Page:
The assay performed to assess the oviposition behavior of H. armigera in different adult pair densities was conducted in a completely randomized design, with 10 replications per treatment (one, two, and four adult pairs per plant). Soybean plants at the vegetative phenological stage (V8) were used. Acrylic cylindrical cages with 45 cm diameter and 80 cm height were covered with expanded polystyrene and placed on the 5-liter pots containing one soybean plant (replicate) and H. armigera adults were then released, using the respective densities.

The growth plant stage of the soybean plant preferred for oviposition by H. armigera was determined in free-choice and no-choice tests, using the number of adult pairs determined in a previous test (see results) with the following treatments: plants at vegetative (V8 – eighth unrolled trifoliate leaf), reproductive (R2 – full bloom), and reproductive (R5.2 – beginning seed) stages, with 10 replications per treatment. The free-choice test was conducted using soybean plants arranged in acrylic cylindrical cages with 80 cm diameter and 70 cm height covered with white expanded polystyrene and placed on the 5-liter pots containing the soybean plants. The no-choice test was conducted using cages as previously described for the assay for density of adult pairs, where adults were released into plants of the same stage of development used in the free choose test. The number of eggs per plant after 24 h from the beginning of the assays were evaluated in both experiments (density of pairs per plant and plant phenological stage).

Oviposition preference assay of H. armigera on soybean genotypes

Oviposition preference assay of H. armigera on soybean genotypes was conducted using plants at the R2 stage, with five replications per treatment in free-choice tests under randomized block design. Eight soybean genotypes were used: PI 227682, PI 227687, CD 208, IAC 100, BRS Valiosa RR, M7908 RR, M8230 RR, and W711 RR. The plants were placed equidistantly from the center of steel cages (100 cm height, 150 cm width, and 150 cm depth) covered with a voile cloth, where one adult pair of 5-day-old H. armigera was released per plant. The number of eggs per plant was evaluated after 24 h.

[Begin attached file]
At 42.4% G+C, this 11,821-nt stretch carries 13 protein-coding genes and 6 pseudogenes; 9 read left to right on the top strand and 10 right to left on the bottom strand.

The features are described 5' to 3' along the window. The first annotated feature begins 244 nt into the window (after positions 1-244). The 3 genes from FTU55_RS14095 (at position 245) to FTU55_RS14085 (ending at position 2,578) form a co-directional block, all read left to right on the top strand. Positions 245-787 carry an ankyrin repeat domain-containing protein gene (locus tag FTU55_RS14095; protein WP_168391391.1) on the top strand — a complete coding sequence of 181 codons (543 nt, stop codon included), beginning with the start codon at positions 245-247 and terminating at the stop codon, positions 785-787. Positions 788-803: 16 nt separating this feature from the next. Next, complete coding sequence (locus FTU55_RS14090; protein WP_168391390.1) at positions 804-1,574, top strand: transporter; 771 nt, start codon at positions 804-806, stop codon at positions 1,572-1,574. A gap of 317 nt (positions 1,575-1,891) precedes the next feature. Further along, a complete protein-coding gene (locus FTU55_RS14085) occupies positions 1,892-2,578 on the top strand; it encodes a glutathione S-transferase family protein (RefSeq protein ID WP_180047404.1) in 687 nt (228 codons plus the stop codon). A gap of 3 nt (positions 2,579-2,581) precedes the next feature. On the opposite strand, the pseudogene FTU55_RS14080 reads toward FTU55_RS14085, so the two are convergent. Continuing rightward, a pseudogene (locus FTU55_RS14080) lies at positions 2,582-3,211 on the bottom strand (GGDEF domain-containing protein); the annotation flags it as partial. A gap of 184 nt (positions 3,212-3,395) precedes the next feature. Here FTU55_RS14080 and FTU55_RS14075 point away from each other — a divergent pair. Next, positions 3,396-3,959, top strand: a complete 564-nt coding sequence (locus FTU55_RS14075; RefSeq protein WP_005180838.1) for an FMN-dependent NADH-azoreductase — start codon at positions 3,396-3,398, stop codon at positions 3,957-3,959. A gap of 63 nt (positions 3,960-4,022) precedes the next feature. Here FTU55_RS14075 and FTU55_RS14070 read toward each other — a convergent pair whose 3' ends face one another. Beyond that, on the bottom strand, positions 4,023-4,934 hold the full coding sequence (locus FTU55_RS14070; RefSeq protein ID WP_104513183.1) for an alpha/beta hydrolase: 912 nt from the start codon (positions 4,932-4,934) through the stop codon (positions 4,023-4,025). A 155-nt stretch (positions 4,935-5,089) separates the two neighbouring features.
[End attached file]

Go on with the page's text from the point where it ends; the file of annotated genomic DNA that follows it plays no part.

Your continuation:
The number of eggs recorded per plant was used to calculate the oviposition preference index (OPI) through the adaptation of the formula described by FENEMORE (1980) (Eq. 1):

OPI = [(T M)/(T + M)] × 100 (1)

Where T is the number of eggs in the test treatment, and M is the mean number of eggs in the tested genotypes. The OPI varies from +100 (highly stimulant) to -100 (high deterrent). The OPI was classified considering the mean standard error of the assay to differentiate the genotypes. The original formula compares a test genotype to a standard genotype previously defined as susceptible; however, considering that information on susceptible genotypes are scarce in the literature for this species, the mean number of eggs was used instead of the standard susceptible genotype.

The mean number of trichomes was quantified following methodology described by LIMA; LARA (2004). A stereoscopic microscope (40×) was used to count the number of trichomes in two circular areas of 3.14 mm2, one at left and one at the right from the main rib, centered between the main rib and the leaflet margin, in abaxial and adaxial parts of two totally expanded leaflets per plant, in five different plants, representing five replications consisted of two leaflets. The number of trichomes in the circular areas of 3.14 mm2 was extrapolated to number of trichomes per square centimeter.

Statistical analysis